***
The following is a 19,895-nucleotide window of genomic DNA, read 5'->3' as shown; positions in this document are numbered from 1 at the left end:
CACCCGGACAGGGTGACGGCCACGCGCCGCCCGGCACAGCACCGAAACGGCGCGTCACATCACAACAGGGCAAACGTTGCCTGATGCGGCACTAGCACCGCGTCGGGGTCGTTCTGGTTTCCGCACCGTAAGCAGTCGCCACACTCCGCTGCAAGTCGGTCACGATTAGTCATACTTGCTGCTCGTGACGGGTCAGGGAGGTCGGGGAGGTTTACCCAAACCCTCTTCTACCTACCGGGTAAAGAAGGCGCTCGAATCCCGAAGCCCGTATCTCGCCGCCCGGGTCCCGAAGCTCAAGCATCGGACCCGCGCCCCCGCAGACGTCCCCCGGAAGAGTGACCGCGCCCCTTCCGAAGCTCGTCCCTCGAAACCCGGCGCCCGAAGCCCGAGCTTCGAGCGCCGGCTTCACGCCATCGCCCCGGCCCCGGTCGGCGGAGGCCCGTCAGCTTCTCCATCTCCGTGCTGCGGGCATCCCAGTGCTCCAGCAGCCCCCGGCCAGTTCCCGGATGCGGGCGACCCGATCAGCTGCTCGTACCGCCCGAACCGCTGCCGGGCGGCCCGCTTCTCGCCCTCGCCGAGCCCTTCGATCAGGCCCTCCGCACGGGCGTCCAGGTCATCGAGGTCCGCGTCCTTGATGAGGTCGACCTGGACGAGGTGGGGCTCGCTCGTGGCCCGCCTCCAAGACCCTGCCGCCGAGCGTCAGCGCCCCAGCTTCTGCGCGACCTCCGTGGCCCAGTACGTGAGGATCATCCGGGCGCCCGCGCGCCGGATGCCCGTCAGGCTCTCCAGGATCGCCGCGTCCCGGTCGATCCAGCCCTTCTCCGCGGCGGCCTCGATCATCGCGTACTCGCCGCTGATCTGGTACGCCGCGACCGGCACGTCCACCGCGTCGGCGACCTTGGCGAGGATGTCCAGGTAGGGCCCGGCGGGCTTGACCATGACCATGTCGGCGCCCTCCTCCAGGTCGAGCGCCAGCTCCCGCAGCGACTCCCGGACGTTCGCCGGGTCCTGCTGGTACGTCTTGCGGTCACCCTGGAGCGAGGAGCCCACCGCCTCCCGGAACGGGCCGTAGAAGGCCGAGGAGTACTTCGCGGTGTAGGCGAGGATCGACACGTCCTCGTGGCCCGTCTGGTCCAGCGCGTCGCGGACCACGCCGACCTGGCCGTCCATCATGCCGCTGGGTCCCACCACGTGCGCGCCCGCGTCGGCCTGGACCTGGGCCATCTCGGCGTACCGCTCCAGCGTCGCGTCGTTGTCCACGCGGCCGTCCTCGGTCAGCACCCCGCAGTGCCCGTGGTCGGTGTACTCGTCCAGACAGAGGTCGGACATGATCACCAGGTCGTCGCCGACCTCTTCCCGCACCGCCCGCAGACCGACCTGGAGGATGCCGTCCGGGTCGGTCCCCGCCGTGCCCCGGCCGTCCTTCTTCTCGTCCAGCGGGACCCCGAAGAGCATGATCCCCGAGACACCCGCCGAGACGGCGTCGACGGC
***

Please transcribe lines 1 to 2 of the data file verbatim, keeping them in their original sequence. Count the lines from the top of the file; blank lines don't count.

The following is a 19,895-nucleotide window of genomic DNA, read 5'->3' as shown; positions in this document are numbered from 1 at the left end:
CACCCGGACAGGGTGACGGCCACGCGCCGCCCGGCACAGCACCGAAACGGCGCGTCACATCACAACAGGGCAAACGTTGCCTGATGCGGCACTAGCACCGCGTCGGGGTCGTTCTGGTTTCCGCACCGTAAGCAGTCGCCACACTCCGCTGCAAGTCGGTCACGATTAGTCATACTTGCTGCTCGTGACGGGTCAGGGAGGTCGGGGAGGTTTACCCAAACCCTCTTCTACCTACCGGGTAAAGAAGGCGCTCGAATCCCGAAGCCCGTATCTCGCCGCCCGGGTCCCGAAGCTCAAGCATCGGACCCGCGCCCCCGCAGACGTCCCCCGGAAGAGTGACCGCGCCCCTTCCGAAGCTCGTCCCTCGAAACCCGGCGCCCGAAGCCCGAGCTTCGAGCGCCGGCTTCACGCCATCGCCCCGGCCCCGGTCGGCGGAGGCCCGTCAGCTTCTCCATCTCCGTGCTGCGGGCATCCCAGTGCTCCAGCAGCCCCCGGCCAGTTCCCGGATGCGGGCGACCCGATCAGCTGCTCGTACCGCCCGAACCGCTGCCGGGCGGCCCGCTTCTCGCCCTCGCCGAGCCCTTCGATCAGGCCCTCCGCACGGGCGTCCAGGTCATCGAGGTCCGCGTCCTTGATGAGGTCGACCTGGACGAGGTGGGGCTCGCTCGTGGCCCGCCTCCAAGACCCTGCCGCCGAGCGTCAGCGCCCCAGCTTCTGCGCGACCTCCGTGGCCCAGTACGTGAGGATCATCCGGGCGCCCGCGCGCCGGATGCCCGTCAGGCTCTCCAGGATCGCCGCGTCCCGGTCGATCCAGCCCTTCTCCGCGGCGGCCTCGATCATCGCGTACTCGCCGCTGATCTGGTACGCCGCGACCGGCACGTCCACCGCGTCGGCGACCTTGGCGAGGATGTCCAGGTAGGGCCCGGCGGGCTTGACCATGACCATGTCGGCGCCCTCCTCCAGGTCGAGCGCCAGCTCCCGCAGCGACTCCCGGACGTTCGCCGGGTCCTGCTGGTACGTCTTGCGGTCACCCTGGAGCGAGGAGCCCACCGCCTCCCGGAACGGGCCGTAGAAGGCCGAGGAGTACTTCGCGGTGTAGGCGAGGATCGACACGTCCTCGTGGCCCGTCTGGTCCAGCGCGTCGCGGACCACGCCGACCTGGCCGTCCATCATGCCGCTGGGTCCCACCACGTGCGCGCCCGCGTCGGCCTGGACCTGGGCCATCTCGGCGTACCGCTCCAGCGTCGCGTCGTTGTCCACGCGGCCGTCCTCGGTCAGCACCCCGCAGTGCCCGTGGTCGGTGTACTCGTCCAGACAGAGGTCGGACATGATCACCAGGTCGTCGCCGACCTCTTCCCGCACCGCCCGCAGACCGACCTGGAGGATGCCGTCCGGGTCGGTCCCCGCCGTGCCCCGGCCGTCCTTCTTCTCGTCCAGCGGGACCCCGAAGAGCATGATCCCCGAGACACCCGCCGAGACGGCGTCGACGGC